After SB 400 was passed in 1999, Calpers went around to local governments in California with a sales pitch that ended up being a complete scam.The Encinitas City Council fell for the CalPERS fraud in 2005, after Pacific Grove and other cities had already realized they'd been duped and after CalPERS was already deeply underfunded. Not the brightest leaders here in Mayberry.
Bill Kampe, Mayor of the City of Pacific Grove (Monterey County), says his city is one of the many public agencies that was scammed by Calpers and continues to pay a huge price. Pension costs now make up 25% of the city’s General Fund spending, and continue to grow, while the city is having a tough time paying for basic city services and infrastructure needs, such as road maintenance, Kampe says.
Kampe said the problems started in 2001 when city officials made a big mistake and accepted a “raw deal” from the Calpers. At the time, Calpers officials urged the city to adopt a series of major benefit expansions for public employees, particularly public safety employees, that they said would help with recruiting and improving public safety services in the wake of the 9/11 terrorist attacks. Furthermore, Calpers said the benefit enhancements would not cost much money and benefit the city in the long-run.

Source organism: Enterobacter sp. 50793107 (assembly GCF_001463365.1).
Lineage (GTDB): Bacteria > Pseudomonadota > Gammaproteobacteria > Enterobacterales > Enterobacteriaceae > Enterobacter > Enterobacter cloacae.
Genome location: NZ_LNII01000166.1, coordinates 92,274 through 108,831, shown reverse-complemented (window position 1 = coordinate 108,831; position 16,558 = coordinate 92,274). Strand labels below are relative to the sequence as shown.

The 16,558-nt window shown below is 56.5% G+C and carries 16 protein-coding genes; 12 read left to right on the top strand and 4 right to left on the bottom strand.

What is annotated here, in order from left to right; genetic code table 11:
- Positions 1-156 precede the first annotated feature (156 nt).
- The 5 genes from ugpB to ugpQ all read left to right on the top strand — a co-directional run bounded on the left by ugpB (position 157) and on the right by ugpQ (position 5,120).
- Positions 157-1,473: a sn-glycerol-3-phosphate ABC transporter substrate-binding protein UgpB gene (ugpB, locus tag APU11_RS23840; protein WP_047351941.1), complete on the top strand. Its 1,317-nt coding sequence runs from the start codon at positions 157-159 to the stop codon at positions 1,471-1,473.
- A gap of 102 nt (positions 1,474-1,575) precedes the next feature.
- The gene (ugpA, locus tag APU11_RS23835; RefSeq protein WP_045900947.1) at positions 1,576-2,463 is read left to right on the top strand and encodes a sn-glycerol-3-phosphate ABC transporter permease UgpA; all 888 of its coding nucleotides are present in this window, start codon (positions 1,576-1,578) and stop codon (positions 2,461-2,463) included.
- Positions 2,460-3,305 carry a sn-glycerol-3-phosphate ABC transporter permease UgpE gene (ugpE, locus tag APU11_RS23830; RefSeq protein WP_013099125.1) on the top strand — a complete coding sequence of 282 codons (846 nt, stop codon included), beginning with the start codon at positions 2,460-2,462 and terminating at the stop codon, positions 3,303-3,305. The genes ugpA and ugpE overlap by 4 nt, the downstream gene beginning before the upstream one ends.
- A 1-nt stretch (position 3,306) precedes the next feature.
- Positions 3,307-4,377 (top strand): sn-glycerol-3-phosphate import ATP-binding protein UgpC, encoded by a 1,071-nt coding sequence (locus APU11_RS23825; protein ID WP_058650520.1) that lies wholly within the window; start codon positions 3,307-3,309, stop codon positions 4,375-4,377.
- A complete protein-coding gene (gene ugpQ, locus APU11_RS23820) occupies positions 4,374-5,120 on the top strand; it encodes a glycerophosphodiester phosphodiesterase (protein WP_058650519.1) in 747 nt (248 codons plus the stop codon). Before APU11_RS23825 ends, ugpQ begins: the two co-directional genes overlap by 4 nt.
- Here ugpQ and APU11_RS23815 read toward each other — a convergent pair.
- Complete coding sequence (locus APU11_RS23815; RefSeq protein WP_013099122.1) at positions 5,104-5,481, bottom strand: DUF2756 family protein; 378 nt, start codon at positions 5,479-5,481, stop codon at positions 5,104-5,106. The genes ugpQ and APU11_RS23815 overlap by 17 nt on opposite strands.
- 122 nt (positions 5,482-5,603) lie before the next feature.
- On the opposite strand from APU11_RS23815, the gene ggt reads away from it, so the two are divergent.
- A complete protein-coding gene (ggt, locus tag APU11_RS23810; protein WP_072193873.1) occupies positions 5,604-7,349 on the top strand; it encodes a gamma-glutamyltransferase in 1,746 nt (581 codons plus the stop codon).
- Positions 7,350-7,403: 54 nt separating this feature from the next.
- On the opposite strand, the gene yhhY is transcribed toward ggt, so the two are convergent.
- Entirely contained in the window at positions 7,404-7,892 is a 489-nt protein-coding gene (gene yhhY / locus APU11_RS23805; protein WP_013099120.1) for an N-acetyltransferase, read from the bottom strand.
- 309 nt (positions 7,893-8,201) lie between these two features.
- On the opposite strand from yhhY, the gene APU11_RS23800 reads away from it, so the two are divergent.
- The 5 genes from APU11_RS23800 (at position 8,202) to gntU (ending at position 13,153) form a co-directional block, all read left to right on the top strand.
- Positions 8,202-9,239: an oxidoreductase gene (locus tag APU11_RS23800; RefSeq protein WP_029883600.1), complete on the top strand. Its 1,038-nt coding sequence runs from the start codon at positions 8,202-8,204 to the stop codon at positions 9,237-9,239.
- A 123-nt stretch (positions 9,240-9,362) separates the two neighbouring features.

But by 2004 Pacific Grove city officials soon realized they had been “duped” by the union-run Calpers, when a few years later Calpers jacked up its rates and the City of Pacific Grove realized that it was having a harder time recruiting and paying for public safety officials because the changes allowed for retirement at age 50 with very generous pension benefits. As a consequence, the city had to layoff 1/3 of its staff, eliminate road maintenance for five years, and enact deep cuts to public services–all issues that the city continues to struggle with more than a decade later.
Encinitas now spends more money on government worker pensions than it does on road maintenance, and pension costs will continue rising significantly each year.
UPDATE from the Inbox: Pension costs are more than doubling for the school districts too.